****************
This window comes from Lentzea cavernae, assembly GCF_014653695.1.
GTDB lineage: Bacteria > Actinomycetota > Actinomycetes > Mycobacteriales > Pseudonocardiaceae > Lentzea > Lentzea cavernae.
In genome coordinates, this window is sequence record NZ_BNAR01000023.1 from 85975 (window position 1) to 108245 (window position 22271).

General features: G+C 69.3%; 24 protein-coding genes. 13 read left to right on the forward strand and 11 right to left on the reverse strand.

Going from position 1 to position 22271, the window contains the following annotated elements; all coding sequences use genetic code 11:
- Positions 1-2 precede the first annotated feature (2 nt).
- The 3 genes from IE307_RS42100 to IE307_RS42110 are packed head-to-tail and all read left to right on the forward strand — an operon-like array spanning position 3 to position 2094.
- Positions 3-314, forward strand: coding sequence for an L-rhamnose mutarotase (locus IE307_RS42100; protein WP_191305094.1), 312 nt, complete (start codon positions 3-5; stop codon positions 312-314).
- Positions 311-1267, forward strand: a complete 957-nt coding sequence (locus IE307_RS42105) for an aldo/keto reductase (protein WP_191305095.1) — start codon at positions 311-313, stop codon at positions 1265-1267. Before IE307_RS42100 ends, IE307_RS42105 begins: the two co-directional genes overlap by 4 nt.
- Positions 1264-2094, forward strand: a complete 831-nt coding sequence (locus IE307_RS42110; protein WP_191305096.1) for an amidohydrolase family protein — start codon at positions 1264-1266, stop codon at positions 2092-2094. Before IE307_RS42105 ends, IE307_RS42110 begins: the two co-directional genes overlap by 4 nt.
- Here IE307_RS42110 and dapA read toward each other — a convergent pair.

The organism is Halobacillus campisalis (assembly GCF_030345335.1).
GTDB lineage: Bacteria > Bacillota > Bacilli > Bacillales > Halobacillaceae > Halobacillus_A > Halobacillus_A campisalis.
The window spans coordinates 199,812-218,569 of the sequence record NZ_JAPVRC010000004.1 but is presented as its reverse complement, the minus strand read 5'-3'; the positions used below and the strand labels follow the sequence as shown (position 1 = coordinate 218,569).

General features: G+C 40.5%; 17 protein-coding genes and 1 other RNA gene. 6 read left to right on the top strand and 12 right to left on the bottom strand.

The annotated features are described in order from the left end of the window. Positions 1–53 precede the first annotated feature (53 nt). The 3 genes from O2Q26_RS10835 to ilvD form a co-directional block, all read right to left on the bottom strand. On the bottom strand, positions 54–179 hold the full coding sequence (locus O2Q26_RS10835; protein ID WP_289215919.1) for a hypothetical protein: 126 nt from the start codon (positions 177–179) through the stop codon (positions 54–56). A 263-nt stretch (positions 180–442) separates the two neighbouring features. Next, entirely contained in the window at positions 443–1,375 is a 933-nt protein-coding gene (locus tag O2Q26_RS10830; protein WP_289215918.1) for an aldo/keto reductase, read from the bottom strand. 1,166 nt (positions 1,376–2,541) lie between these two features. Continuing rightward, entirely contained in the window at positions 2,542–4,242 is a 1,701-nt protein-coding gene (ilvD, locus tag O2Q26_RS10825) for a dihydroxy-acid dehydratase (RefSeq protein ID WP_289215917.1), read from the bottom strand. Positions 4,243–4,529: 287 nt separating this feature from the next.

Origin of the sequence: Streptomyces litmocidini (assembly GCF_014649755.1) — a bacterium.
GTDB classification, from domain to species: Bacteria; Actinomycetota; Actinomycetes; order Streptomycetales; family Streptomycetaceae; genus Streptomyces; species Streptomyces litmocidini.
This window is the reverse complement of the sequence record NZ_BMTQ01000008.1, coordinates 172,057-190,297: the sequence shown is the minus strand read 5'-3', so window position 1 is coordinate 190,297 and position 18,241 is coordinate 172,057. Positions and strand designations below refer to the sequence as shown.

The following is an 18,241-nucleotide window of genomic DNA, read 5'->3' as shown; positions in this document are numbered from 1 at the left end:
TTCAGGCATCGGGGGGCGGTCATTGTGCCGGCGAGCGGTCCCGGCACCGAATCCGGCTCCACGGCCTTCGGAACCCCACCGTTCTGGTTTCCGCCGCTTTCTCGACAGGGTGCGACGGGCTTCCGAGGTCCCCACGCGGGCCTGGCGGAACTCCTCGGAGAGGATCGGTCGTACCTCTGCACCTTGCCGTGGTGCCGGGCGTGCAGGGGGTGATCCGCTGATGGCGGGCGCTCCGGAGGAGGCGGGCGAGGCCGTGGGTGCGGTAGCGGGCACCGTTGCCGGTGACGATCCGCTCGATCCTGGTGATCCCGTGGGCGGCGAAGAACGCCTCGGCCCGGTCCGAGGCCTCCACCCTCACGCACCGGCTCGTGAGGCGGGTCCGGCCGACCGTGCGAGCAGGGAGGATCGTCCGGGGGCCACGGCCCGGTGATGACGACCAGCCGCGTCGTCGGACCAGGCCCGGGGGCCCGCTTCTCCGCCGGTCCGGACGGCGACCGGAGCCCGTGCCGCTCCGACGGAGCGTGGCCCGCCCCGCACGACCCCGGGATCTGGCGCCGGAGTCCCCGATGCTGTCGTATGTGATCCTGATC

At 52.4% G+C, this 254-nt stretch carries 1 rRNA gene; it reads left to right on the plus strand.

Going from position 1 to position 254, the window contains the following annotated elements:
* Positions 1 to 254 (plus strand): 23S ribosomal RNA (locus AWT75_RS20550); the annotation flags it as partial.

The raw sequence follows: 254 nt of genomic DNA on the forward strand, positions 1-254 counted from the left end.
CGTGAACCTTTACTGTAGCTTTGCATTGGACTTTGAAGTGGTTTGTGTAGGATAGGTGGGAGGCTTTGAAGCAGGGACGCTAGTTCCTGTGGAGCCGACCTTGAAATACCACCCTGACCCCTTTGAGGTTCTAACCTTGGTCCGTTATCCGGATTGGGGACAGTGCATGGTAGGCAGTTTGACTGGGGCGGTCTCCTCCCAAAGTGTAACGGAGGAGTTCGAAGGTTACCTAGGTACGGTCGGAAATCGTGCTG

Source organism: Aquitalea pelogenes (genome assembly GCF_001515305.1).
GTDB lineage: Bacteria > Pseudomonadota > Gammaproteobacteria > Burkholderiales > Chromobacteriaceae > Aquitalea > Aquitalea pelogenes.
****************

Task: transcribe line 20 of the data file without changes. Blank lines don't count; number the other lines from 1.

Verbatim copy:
The following is an 18,241-nucleotide window of genomic DNA, read 5'->3' as shown; positions in this document are numbered from 1 at the left end: